Custom Diameter and Giant Diameter O-Rings and Seals Manufacturing Methods

Marco supplies fully molded O-Rings and other basic seals often without tooling fees for custom sizes less than 35” diameter.  When a very small quantity of custom sized seals are needed quickly, often spliced and vulcanized or bonded methods are most practical.  Also, non-traditional molding methods are required to produce giant oversized seals with diameters over 35” diameter.  We have summarized the various methods to help determine the best option for your application.  Dimensional tolerances vary by size and manufacturing method.  All of these methods are non-returnable so please contact us if additional details are required.

 

Method Continuous Molding Serpentine Fully Molded Molded Joint Precision Vulcanization Standard Vulcanization
Relative Cost
Tooling Cost Depends on CS Depends on CS N/A N/A N/A
Typical Lead Time 5-12 Weeks 3-8 Weeks 2-8 Weeks 1-21 Days 1-21 Days
  Not Actual Example Images - Exaggerated Oversized Renderings
Magnified Exaggerated Renderings not Actual Examples
Method Continuous Molding Serpentine Fully Molded Molded Joint Precision Vulcanization Standard Vulcanization
Advantages

 -Best option for high performance, dynamic, gas, pressure and vacuum applications over 35” Diameter

-Performance similar to fully molded

-Proprietary method yields consistent quality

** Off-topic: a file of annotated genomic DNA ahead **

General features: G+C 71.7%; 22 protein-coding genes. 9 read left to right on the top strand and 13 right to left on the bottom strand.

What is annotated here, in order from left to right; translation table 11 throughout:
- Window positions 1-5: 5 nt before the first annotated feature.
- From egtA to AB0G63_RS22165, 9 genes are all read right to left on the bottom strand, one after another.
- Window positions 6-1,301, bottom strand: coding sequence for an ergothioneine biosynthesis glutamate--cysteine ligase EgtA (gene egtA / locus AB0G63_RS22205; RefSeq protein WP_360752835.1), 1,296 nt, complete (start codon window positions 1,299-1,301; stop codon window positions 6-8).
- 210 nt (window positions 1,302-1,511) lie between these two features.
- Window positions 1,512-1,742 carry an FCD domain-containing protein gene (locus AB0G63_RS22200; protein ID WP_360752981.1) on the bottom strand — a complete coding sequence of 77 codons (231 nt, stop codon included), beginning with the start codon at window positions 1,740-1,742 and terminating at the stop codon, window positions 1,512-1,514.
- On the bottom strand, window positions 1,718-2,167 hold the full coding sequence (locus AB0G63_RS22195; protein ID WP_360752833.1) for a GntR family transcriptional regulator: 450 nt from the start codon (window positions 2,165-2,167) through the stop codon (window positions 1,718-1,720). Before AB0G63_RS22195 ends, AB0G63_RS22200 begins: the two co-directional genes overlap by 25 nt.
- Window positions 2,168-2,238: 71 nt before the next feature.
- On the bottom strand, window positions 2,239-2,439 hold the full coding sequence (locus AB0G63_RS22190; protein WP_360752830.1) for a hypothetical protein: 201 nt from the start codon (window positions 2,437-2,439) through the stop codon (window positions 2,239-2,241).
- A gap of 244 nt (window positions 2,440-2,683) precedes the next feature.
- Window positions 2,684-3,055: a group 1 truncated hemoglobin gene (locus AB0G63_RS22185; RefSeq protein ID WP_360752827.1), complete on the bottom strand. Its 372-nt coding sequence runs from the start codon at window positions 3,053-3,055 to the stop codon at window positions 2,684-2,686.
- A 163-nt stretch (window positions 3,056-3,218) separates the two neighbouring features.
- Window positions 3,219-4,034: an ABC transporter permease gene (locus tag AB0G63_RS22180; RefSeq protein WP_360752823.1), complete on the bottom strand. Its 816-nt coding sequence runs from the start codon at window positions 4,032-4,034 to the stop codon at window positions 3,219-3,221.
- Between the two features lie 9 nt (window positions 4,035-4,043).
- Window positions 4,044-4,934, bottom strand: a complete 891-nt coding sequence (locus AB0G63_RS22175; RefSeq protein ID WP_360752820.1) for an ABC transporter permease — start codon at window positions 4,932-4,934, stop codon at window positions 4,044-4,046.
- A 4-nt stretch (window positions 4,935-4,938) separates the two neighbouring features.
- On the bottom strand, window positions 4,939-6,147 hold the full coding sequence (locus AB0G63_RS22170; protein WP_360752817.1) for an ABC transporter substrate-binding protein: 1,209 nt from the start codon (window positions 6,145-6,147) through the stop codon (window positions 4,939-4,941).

-Fully molded in serpent shape with no joints

-Can make larger ID than press size

-No mold/tool cost  -option for prototyping and basic applications with > 15% compression-squeeze

-Performance can be similar to fully molded

-Best value for prototyping and basic applications

-Proprietary method yields consistent quality

-Angled joint increases bond surface area and strength

-Rubber based  adhesive

-Flexible compressible joint

-Angled or Straight joint depending on material and thickness

-Only for basic static, low pressure,  short term applications

Disadvantages

-Highest cost due to time and scrap rate

-Longer lead times

-Best option for high performance, dynamic, gas and vacuum applications

-High mold/tool costs -Tight molded curve radii memory can increase leak potential

-Limitation on max ID size

-Not recommended for sealing gases, high pressure or dynamic seals

-Inconsistent quality

-Occasional slight under-fill or over-fill at joint increases leak potential

-Parting line and flash can be misaligned and buffed at joint

-Multiple joints can be required

-Not recommended for vacuum or high pressure

-Higher cost than standard vulc -Lead times can be longer than standard vulc

-Potential for slight excess adhesive, misalignment and buffing at joint

-Not recommended for vacuum, high pressure or dynamic seals

-Inconsistent quality

-Angled or Straight joint depends on material and thickness

-Potential excessive adhesive at joint

-Potential misalignment

-Only for basic static, low pressure,  short term applications


Continuous Molding

Proprietary molding method that typically results in nearly same quality as traditional fully molded techniques with almost undetectable joints.  Investing in continuously molded method will increase the consistency of higher performance sealing applications.  Best option for large and critical applications like in Vacuum, LCD, Solar equipment manufacturing with low seal compression force.  Possible slight parting line and flash misalignment and variable surface finish at the mold transfer points.  ID dimensional tolerances per quote.